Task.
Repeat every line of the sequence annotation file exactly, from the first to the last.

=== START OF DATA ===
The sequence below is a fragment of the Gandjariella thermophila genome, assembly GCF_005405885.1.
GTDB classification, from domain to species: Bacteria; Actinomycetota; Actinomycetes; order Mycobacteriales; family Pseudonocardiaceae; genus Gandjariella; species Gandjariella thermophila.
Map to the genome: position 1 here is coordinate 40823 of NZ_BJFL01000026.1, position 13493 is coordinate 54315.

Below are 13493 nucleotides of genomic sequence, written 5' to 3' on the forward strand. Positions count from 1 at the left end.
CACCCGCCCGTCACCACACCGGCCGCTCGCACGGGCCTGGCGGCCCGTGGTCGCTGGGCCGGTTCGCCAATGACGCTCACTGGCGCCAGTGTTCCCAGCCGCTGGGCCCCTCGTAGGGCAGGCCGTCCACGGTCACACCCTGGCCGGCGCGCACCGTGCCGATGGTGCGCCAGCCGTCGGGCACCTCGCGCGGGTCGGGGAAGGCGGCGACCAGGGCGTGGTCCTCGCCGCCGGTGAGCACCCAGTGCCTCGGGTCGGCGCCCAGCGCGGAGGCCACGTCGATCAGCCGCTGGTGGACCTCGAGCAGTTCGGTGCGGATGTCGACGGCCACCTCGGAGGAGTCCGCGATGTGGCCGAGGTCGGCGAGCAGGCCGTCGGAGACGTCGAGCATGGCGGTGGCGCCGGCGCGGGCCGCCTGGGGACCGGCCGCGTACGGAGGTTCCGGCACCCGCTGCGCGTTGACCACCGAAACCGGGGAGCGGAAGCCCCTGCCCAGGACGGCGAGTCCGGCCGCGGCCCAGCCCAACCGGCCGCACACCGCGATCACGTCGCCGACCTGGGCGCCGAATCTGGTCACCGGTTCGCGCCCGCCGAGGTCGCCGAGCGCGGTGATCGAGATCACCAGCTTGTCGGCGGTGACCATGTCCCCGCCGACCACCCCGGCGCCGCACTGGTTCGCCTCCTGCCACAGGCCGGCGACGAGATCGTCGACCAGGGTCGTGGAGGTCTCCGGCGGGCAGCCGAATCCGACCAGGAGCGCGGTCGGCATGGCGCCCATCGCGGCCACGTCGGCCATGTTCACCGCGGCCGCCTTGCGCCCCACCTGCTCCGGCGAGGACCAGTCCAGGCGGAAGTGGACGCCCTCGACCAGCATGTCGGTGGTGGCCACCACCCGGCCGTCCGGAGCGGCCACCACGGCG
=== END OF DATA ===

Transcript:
The sequence below is a fragment of the Gandjariella thermophila genome, assembly GCF_005405885.1.
GTDB classification, from domain to species: Bacteria; Actinomycetota; Actinomycetes; order Mycobacteriales; family Pseudonocardiaceae; genus Gandjariella; species Gandjariella thermophila.
Map to the genome: position 1 here is coordinate 40823 of NZ_BJFL01000026.1, position 13493 is coordinate 54315.

Below are 13493 nucleotides of genomic sequence, written 5' to 3' on the forward strand. Positions count from 1 at the left end.
CACCCGCCCGTCACCACACCGGCCGCTCGCACGGGCCTGGCGGCCCGTGGTCGCTGGGCCGGTTCGCCAATGACGCTCACTGGCGCCAGTGTTCCCAGCCGCTGGGCCCCTCGTAGGGCAGGCCGTCCACGGTCACACCCTGGCCGGCGCGCACCGTGCCGATGGTGCGCCAGCCGTCGGGCACCTCGCGCGGGTCGGGGAAGGCGGCGACCAGGGCGTGGTCCTCGCCGCCGGTGAGCACCCAGTGCCTCGGGTCGGCGCCCAGCGCGGAGGCCACGTCGATCAGCCGCTGGTGGACCTCGAGCAGTTCGGTGCGGATGTCGACGGCCACCTCGGAGGAGTCCGCGATGTGGCCGAGGTCGGCGAGCAGGCCGTCGGAGACGTCGAGCATGGCGGTGGCGCCGGCGCGGGCCGCCTGGGGACCGGCCGCGTACGGAGGTTCCGGCACCCGCTGCGCGTTGACCACCGAAACCGGGGAGCGGAAGCCCCTGCCCAGGACGGCGAGTCCGGCCGCGGCCCAGCCCAACCGGCCGCACACCGCGATCACGTCGCCGACCTGGGCGCCGAATCTGGTCACCGGTTCGCGCCCGCCGAGGTCGCCGAGCGCGGTGATCGAGATCACCAGCTTGTCGGCGGTGACCATGTCCCCGCCGACCACCCCGGCGCCGCACTGGTTCGCCTCCTGCCACAGGCCGGCGACGAGATCGTCGACCAGGGTCGTGGAGGTCTCCGGCGGGCAGCCGAATCCGACCAGGAGCGCGGTCGGCATGGCGCCCATCGCGGCCACGTCGGCCATGTTCACCGCGGCCGCCTTGCGCCCCACCTGCTCCGGCGAGGACCAGTCCAGGCGGAAGTGGACGCCCTCGACCAGCATGTCGGTGGTGGCCACCACCCGGCCGTCCGGAGCGGCCACCACGGCG